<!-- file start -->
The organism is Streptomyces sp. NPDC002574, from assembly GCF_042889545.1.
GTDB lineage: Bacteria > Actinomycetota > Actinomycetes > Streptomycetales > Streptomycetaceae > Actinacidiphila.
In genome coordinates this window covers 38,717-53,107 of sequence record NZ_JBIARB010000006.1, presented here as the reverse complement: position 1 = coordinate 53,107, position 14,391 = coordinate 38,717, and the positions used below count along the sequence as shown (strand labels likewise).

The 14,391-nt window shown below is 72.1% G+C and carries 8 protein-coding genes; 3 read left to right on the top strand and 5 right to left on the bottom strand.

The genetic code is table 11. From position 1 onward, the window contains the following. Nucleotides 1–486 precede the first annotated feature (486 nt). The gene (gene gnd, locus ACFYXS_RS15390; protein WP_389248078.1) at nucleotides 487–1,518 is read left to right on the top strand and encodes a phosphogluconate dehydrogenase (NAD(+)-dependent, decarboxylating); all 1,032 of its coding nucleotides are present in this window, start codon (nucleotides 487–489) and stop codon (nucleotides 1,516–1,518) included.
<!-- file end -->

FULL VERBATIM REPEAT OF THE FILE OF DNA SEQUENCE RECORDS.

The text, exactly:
The organism is Streptomyces sp. NPDC002574, from assembly GCF_042889545.1.
GTDB lineage: Bacteria > Actinomycetota > Actinomycetes > Streptomycetales > Streptomycetaceae > Actinacidiphila.
In genome coordinates this window covers 38,717-53,107 of sequence record NZ_JBIARB010000006.1, presented here as the reverse complement: position 1 = coordinate 53,107, position 14,391 = coordinate 38,717, and the positions used below count along the sequence as shown (strand labels likewise).

The 14,391-nt window shown below is 72.1% G+C and carries 8 protein-coding genes; 3 read left to right on the top strand and 5 right to left on the bottom strand.

The genetic code is table 11. From position 1 onward, the window contains the following. Nucleotides 1–486 precede the first annotated feature (486 nt). The gene (gene gnd, locus ACFYXS_RS15390; protein WP_389248078.1) at nucleotides 487–1,518 is read left to right on the top strand and encodes a phosphogluconate dehydrogenase (NAD(+)-dependent, decarboxylating); all 1,032 of its coding nucleotides are present in this window, start codon (nucleotides 487–489) and stop codon (nucleotides 1,516–1,518) included.